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Car Nostalgia Gets A Boost

Bill lands on governor's desk that revives California's vintage license plates

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    NEWSLETTERS

    After a summer of strife in Sacramento over missing park funds, competing tax proposals, and bickering over pensions, lawmakers actually did something nice Thursday.

    They sent Gov. Jerry Brown a bill that, in a nod to nostalgia, allows the state to revive and re-issue license plates seen on California cars in the 1950s, '60s, '70s, and '80s.

    In a state steeped in car culture, it's going to be a popular move.  It means that car collectors who don't have the original plates from their vehicle's era can apply to the DMV to issue a set.

    In the 1950s, California license plates were yellow with black nnumbers. In the 1960s, the colors switched - the plates were black and the numbers yellow.

    Jerry Brown certainly remembers, since he grew up in San Francisco in the 1950s and lived in Los Angeles during the 1960s, where he began his political career.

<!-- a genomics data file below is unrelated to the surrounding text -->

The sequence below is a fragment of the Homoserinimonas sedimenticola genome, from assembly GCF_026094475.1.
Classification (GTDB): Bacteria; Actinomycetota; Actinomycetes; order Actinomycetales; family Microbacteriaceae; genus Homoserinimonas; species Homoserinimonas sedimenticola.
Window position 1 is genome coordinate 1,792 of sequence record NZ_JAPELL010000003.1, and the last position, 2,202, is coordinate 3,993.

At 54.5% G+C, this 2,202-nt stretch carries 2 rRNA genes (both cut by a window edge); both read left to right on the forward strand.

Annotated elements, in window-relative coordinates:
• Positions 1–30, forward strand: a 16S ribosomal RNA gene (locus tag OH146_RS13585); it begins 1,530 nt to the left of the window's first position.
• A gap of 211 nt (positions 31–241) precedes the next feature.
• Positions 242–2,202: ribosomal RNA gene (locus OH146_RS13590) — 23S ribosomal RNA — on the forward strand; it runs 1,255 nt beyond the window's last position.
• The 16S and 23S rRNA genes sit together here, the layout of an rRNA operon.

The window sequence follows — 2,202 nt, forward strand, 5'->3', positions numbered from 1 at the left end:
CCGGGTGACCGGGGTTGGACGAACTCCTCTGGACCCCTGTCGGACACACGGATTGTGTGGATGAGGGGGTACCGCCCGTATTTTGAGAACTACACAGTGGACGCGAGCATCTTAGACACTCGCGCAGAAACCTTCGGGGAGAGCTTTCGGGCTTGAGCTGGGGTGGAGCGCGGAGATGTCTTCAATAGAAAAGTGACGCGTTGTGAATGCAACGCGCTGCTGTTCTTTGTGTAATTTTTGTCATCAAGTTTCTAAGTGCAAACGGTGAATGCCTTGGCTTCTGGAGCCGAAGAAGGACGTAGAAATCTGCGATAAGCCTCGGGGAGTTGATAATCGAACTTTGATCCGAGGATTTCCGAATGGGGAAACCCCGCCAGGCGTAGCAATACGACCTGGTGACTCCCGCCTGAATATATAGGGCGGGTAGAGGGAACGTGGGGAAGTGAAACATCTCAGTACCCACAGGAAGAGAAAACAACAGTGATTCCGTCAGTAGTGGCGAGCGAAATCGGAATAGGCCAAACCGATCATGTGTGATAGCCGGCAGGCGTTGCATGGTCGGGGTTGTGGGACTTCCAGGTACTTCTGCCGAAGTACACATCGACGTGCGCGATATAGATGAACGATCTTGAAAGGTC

Assemblyman Mike Gatto, D-Los Angeles, authored this little road trip back in time.  He told colleagues earlier this year, "This bill would actually do something nice for those who collect and preserve our car heritage."

    For collectors big (like Jay Leno) and car collectors small, the bill would also mean protection from counterfeiters who currently pass off fake vintage plates as the real thing.

    There is this caveat.  The program has to pay for itself. Assuming the governor signs the bill,  the so-called Legacy License Plate Series would only get off the ground if 7,500 applications are received by January of 2015.  Customers have to be willing to shell out an extra 50 dollars.

    But given the car shows, road rallies, and cruise nights that dot California's calendar, it's a good bet that car buffs will step up to this "plate" and bring a bit of innocent nostalgia back to the future.

    Author Kevin Riggs, an Emmy-winning former TV reporter in Sacramento, is Senior Vice President at Randle Communications.

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